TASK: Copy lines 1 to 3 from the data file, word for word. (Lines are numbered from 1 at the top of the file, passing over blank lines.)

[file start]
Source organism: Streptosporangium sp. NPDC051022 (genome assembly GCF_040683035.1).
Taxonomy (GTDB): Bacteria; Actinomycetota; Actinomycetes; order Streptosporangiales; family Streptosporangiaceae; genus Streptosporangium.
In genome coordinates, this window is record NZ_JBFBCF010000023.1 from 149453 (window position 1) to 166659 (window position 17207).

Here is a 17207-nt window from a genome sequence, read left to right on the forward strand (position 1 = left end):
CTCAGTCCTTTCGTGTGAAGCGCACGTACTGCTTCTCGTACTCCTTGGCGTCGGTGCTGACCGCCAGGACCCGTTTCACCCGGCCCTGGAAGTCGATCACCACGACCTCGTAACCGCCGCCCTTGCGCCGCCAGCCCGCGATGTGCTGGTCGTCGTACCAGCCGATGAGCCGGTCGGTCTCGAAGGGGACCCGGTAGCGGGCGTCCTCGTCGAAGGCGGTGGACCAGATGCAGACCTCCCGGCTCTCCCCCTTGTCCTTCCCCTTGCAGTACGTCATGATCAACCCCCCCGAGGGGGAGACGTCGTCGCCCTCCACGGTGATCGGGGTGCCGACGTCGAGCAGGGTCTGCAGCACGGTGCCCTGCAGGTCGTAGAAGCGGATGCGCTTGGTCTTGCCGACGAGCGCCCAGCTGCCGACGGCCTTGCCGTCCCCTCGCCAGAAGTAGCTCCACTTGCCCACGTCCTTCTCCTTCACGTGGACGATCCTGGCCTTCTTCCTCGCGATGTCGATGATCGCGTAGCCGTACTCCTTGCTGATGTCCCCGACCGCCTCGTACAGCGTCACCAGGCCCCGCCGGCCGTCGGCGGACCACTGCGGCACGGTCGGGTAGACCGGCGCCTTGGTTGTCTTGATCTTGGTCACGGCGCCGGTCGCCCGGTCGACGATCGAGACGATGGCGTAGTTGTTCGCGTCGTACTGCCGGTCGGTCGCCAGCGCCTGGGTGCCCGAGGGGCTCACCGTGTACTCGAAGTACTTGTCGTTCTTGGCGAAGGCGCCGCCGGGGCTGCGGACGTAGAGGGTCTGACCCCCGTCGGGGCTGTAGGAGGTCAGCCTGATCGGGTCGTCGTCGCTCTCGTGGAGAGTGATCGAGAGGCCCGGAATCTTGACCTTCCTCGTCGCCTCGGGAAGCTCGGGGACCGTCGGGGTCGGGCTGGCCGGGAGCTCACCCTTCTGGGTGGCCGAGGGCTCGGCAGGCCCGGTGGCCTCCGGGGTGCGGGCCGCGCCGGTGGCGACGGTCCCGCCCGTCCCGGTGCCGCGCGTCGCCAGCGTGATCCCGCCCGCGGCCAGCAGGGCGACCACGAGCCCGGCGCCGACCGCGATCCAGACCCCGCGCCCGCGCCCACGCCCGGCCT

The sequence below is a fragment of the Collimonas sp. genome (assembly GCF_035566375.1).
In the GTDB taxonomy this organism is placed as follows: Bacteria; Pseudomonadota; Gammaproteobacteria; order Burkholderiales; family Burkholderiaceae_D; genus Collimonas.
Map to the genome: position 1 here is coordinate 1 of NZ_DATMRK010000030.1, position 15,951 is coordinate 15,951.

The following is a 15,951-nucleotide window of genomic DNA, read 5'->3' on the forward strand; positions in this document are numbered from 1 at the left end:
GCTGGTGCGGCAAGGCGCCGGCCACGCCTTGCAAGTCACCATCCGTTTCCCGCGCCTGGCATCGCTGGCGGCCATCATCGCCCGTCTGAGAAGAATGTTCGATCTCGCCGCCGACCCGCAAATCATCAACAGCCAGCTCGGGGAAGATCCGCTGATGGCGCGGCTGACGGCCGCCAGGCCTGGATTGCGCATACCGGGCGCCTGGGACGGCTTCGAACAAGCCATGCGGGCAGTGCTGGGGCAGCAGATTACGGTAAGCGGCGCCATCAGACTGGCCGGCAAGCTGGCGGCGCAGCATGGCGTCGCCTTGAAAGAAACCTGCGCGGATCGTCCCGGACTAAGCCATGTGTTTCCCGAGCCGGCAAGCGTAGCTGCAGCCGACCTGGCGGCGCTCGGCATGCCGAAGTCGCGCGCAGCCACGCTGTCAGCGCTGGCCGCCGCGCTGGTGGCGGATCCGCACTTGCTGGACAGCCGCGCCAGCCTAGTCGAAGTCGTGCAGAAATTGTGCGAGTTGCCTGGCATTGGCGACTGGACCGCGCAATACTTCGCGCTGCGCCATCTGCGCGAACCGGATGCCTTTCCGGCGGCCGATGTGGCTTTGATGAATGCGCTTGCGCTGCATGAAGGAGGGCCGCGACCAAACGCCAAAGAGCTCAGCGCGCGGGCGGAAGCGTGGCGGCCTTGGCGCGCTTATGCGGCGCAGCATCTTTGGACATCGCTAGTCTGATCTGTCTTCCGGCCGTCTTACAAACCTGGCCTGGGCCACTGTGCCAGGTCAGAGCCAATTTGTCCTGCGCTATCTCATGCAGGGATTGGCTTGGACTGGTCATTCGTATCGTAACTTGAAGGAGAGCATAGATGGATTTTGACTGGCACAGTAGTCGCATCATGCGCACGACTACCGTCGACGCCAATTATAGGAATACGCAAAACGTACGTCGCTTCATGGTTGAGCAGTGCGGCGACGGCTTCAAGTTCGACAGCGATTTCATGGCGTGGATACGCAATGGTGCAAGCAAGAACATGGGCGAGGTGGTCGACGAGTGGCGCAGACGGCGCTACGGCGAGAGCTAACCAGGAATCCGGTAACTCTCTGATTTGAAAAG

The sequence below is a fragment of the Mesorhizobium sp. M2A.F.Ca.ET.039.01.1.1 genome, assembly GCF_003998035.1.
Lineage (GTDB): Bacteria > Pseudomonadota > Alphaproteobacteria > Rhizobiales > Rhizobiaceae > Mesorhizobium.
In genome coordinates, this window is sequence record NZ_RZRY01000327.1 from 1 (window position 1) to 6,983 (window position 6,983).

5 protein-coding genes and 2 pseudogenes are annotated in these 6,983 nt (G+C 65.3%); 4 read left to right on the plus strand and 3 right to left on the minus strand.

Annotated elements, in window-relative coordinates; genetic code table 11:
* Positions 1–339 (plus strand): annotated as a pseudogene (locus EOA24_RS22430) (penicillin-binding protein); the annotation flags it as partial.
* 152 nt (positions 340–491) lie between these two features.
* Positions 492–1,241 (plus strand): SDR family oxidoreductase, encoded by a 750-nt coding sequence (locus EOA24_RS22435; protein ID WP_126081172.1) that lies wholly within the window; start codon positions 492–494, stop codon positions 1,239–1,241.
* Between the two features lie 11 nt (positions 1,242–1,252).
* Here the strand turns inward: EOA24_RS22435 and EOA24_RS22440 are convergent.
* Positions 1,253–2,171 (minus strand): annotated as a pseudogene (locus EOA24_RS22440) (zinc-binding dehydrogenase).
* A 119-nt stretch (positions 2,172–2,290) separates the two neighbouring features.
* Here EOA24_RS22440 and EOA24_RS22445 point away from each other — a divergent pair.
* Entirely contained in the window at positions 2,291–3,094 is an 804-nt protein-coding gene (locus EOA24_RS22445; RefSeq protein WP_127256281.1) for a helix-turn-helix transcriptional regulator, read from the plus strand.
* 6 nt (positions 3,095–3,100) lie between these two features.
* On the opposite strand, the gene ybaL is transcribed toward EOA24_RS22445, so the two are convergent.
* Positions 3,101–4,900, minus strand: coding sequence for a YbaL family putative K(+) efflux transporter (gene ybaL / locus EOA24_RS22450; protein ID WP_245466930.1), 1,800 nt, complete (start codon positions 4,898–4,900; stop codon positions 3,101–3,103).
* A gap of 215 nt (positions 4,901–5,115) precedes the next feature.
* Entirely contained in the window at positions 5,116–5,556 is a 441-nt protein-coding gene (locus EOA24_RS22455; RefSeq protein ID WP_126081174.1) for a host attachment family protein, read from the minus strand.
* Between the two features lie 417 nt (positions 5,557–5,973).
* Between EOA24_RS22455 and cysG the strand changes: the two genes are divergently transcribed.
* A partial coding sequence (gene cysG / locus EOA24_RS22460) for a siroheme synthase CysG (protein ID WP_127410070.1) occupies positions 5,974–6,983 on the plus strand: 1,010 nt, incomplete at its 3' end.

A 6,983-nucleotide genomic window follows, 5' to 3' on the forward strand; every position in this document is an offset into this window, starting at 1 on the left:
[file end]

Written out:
Source organism: Streptosporangium sp. NPDC051022 (genome assembly GCF_040683035.1).
Taxonomy (GTDB): Bacteria; Actinomycetota; Actinomycetes; order Streptosporangiales; family Streptosporangiaceae; genus Streptosporangium.
In genome coordinates, this window is record NZ_JBFBCF010000023.1 from 149453 (window position 1) to 166659 (window position 17207).